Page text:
President-elect Donald Trump is already getting so much done so seamlessly that he’s conveying the attitude of Reese Witherspoon’s character, Elle Woods in “Legally Blonde,” when she informs a skeptic that she’s been admitted to Harvard Law School: “What, like it’s hard?”
We have been told over and over again — by the bipartisan ruling class that protected its power by shrouding issues and process in mystery — that certain problems were simply too vexing to solve. They struggled with them every day, they said, but they were intractable. We’d just have to live with the status quo, they warned, and woe be to those who tried to change it.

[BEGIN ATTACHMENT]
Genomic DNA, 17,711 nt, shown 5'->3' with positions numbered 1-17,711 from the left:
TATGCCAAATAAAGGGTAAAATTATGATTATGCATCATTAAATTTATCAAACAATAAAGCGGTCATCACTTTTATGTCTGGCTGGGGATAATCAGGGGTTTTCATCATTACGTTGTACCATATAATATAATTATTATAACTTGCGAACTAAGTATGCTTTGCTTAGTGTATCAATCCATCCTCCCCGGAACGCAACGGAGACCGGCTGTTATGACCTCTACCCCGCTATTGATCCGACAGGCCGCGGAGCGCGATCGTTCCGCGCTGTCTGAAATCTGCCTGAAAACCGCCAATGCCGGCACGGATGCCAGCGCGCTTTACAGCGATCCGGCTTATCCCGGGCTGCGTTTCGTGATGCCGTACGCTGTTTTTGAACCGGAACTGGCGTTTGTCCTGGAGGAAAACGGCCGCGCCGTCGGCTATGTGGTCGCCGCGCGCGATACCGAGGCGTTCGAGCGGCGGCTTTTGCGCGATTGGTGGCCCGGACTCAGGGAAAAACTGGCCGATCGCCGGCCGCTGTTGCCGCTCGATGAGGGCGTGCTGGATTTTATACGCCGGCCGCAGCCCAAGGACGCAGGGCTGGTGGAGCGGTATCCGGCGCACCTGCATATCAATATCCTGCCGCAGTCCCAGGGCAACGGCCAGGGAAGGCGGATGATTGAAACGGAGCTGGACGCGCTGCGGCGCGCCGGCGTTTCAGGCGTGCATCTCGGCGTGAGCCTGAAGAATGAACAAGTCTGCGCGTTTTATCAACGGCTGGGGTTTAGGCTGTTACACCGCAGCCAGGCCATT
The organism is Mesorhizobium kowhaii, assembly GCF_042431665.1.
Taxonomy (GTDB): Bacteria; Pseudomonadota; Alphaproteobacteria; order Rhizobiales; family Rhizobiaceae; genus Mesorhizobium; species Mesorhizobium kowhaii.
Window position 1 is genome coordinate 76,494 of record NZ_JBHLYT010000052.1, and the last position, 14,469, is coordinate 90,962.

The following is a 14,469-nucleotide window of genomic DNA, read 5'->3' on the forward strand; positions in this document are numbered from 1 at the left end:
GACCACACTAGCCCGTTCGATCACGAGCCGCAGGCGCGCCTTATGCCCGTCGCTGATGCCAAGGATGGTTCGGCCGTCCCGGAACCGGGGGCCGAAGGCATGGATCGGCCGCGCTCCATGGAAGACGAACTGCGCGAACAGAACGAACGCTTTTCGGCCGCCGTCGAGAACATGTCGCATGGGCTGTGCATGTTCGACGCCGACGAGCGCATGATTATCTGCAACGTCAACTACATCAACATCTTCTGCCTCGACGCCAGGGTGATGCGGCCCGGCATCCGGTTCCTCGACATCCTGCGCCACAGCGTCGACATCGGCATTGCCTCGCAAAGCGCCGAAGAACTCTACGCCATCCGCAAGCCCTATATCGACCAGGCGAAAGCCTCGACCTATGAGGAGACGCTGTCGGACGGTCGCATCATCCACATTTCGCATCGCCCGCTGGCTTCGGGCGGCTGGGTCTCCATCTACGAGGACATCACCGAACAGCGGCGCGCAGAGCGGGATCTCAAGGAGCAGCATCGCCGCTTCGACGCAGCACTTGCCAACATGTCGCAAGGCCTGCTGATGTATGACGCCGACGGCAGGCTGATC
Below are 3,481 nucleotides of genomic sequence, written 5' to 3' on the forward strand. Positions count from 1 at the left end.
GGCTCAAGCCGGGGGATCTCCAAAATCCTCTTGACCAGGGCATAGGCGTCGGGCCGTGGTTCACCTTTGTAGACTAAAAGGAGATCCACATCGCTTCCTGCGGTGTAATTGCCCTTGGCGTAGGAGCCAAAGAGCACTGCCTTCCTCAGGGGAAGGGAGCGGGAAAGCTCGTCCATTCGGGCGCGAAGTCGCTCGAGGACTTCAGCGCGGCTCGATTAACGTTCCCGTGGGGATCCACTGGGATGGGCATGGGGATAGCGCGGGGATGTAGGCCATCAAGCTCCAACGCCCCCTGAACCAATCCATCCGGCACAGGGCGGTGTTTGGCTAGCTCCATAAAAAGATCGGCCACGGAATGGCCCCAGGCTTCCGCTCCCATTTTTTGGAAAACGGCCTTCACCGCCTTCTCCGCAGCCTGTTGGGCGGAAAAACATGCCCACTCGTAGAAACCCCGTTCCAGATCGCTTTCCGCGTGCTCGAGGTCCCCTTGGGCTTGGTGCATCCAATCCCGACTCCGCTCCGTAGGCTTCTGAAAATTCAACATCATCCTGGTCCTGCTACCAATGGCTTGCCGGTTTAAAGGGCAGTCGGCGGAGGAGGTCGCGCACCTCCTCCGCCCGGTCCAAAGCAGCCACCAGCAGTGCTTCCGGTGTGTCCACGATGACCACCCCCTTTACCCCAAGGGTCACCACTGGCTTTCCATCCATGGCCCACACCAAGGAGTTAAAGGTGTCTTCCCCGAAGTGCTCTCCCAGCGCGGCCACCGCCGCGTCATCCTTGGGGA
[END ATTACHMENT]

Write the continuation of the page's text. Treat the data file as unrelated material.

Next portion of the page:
They also told us that globalization is an irreversible trend, that it’s therefore impossible to rescue manufacturing jobs, that the economy and the world are in a certain order and that only the foolish or naive would seek to overturn it.
Then Mr. Trump arrived on the scene.
For a new hire who doesn’t start work for another six weeks, he has been a whirling dervish of decision-making, deal-making and status quo-busting.
The man hasn’t even clocked in yet, and he’s already saving American jobs, reassuring allies, striking fear and anxiety in our enemies and standing for freedom and free enterprise.